Explore the most popular Cities in Molokai with hand-curated trail maps and driving directions as well as detailed reviews and photos from hikers, campers and nature lovers like you.

Reviews (121)
Photos (247)
Recordings (73)
Michael Johnson reviewed Wailau Trail
Yellow StarYellow StarYellow StarYellow StarYellow StarYellow StarYellow StarYellow StarYellow StarYellow StarFebruary 5, 2020
HikingMuddyOver grownScramble

This is a very challenging but rewarding trail. Incredible views looking back on Maui and rewarded by stunning view of Wailau valley at the top. Difficult to see trail at times, very steep, and very muddy at the top. Did need to use the all trails GPS to get back to marked trail twice. Many birds, flowers and serenaded by the grunts and squeals of wild pigs along the way. My Garmin showed 7.3 miles round trip so consider taking extra water and snacks.

Gautam Gulvady reviewed Moaula Falls [PRIVATE PROPERTY]
Yellow StarYellow StarYellow StarYellow StarYellow StarYellow StarYellow StarYellow StarYellow StarYellow StarJanuary 22, 2020
HikingPrivate property

Excellent experience: Greg gives you a rich cultural experience, sharing the Molokai and Hawaiian traditions, he's chilled out and the Falls are fabulous, great swimming!

Andrew Oliver reviewed Moomomi Sand Dunes
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First to Review

couldnt get there without 4WD.

Ioana Mihaila reviewed Wailau Trail
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Over grown

Trail is marked by tape, more frequently after you get past the first hill from the heiau. However, the tape is easy to miss, since some of it is discolored. If you lose the markers, it's worth stopping and looking for them. Keep in mind the trail never strays too far from the ridge line. Ran into several feral pigs. If the weather had been nicer, I would have gone to the ridge.

Deborah Vogt reviewed Molokai: Kalaupapa Trail
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Hiking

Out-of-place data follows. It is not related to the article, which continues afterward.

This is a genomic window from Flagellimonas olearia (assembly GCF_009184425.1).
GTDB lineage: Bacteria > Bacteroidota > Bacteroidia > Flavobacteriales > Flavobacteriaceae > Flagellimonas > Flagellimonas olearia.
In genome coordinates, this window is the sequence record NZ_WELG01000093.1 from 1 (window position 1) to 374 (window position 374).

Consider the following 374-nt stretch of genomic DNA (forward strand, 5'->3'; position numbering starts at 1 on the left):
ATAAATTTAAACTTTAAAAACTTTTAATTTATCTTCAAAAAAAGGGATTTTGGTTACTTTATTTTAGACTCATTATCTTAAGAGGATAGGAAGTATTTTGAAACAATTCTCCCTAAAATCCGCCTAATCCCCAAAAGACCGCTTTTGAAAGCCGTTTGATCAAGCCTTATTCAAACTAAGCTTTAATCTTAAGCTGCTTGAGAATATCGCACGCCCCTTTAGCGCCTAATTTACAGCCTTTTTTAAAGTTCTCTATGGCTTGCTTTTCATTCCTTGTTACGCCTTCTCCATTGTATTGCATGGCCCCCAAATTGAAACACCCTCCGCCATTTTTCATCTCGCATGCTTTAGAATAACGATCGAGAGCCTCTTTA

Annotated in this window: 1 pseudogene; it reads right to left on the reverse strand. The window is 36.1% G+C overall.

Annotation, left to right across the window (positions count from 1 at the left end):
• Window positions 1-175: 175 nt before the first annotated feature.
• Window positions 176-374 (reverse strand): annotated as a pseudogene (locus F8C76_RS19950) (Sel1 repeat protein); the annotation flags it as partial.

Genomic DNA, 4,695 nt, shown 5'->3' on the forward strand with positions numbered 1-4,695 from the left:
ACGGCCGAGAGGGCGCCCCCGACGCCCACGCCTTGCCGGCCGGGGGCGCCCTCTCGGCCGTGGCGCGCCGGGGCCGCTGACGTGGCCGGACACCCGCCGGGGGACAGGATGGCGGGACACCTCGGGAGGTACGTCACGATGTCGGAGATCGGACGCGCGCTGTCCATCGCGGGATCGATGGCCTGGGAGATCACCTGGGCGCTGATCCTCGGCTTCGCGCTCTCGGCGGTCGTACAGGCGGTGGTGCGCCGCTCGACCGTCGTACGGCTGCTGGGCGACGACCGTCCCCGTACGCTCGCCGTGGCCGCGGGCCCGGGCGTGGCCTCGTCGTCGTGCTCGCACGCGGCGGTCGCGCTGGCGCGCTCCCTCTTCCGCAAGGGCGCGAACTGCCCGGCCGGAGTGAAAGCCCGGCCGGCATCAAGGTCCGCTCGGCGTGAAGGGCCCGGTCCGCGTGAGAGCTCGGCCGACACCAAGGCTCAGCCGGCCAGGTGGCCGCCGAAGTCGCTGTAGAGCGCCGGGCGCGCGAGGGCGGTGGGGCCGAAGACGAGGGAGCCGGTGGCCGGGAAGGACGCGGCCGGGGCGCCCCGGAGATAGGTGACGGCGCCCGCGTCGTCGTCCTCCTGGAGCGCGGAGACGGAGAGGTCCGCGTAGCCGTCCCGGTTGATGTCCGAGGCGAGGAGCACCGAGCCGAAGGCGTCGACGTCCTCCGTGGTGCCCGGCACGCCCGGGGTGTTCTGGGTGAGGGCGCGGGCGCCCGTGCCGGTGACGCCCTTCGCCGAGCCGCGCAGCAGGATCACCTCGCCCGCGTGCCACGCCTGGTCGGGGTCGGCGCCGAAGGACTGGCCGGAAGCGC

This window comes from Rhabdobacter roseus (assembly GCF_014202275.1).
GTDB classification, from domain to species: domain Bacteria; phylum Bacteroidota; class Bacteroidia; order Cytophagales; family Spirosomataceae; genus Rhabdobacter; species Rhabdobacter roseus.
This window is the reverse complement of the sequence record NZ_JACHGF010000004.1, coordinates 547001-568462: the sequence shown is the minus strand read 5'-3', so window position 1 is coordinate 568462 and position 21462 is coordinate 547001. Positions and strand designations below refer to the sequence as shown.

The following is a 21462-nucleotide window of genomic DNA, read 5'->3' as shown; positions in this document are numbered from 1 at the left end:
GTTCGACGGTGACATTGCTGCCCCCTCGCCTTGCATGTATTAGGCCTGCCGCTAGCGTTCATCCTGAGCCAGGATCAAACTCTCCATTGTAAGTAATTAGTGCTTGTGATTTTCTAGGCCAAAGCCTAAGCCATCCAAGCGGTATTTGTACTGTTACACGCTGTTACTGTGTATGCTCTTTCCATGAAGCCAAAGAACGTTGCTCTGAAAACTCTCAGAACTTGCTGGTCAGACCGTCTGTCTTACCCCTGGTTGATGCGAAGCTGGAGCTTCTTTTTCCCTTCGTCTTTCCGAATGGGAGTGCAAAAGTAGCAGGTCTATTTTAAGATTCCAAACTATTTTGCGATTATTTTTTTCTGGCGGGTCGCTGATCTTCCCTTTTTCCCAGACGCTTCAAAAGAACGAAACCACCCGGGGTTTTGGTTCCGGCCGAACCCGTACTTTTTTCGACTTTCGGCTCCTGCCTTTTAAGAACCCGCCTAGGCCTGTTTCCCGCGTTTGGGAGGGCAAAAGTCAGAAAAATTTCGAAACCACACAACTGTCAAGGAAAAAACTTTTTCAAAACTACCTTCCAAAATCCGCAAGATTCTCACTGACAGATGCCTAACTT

Kalaupapa Trail Slated to Reopen by Year End The process of constructing and installing a bridge to one of the most remote and logistically inaccessible locations in Hawaii is no easy task. But the Kalaupapa National Historical Park Service is slated to begin the process of rebuilding the bridge on switchback three of the famed Kalaupapa pali trail in October that was wiped out by a landslide last December. The federal government was shutdown at the time the bridge damage was discovered by a postal worker hiking down the trail at the end of last year. No work could be done until the government reopened in late January, explained park superintendent Erika Stein Espaniola. “We then secured the fallen bridge in place so it wouldn’t cause further damage,” Espaniola said of the structure that was completely demolished by the landslide. “We also did an overall assessment of work that would need to be done. We’ve been doing some rock scaling and vegetation removal to get rid of the loose material near the bridge site.” Starting in May, crews worked to remove the broken bridge, which “alone was quite an operation,” according to Espaniola. “We had personnel tied in with ropes and a chainsaw to cut the old bridge into smaller pieces and pulled back onto the trail with ropes,” she said. “Then our hardworking crew hauled out the bridge pieces themselves and hiked it off the trail! As you can imagine, along the way we’ve also needed to complete compliance and build in safety protocols and plans for all this work.” Removal of the old bridge cost about $50,000, while the new bridge’s budget is estimated at about $200,000, according to Espaniola. Meanwhile, she said, the park’s engineer has been working to line up a contractor to fabricate and install a new bridge. “We anticipate that the contractor will start building the bridge in October and we aim for it to be completed by the end of the calendar year.” During this time, the only access to the settlement has been by plane for workers and visitors alike. The famed Molokai mule rides have not been able to operate, though the company still offers bus tours of Kalaupapa. The project is a replacement that will be similar to the former bridge, which had been 65 feet long and built from high-grade aluminum. That structure had been built following another mudslide that wiped out the previous bridge in the same location in April of 2010. Espaniola said the engineers have told them it’s simply not possible to build a bridge that can withstand a large landslide, but “it’s not uncommon to see rocks on it” that fall frequently from the cliffside above it. She acknowledged the difficultly of the location but said it’s just part of the job. “Access is already so limited into the park so as challenging as it is, it was never a discussion that [rebuilding the bridge] is not going to be done,” she said. Though park staff has encountered a number of challenges along the way in the bridge planning and rebuilding effort, Espaniola said the trail is slated to reopen by the end of this year.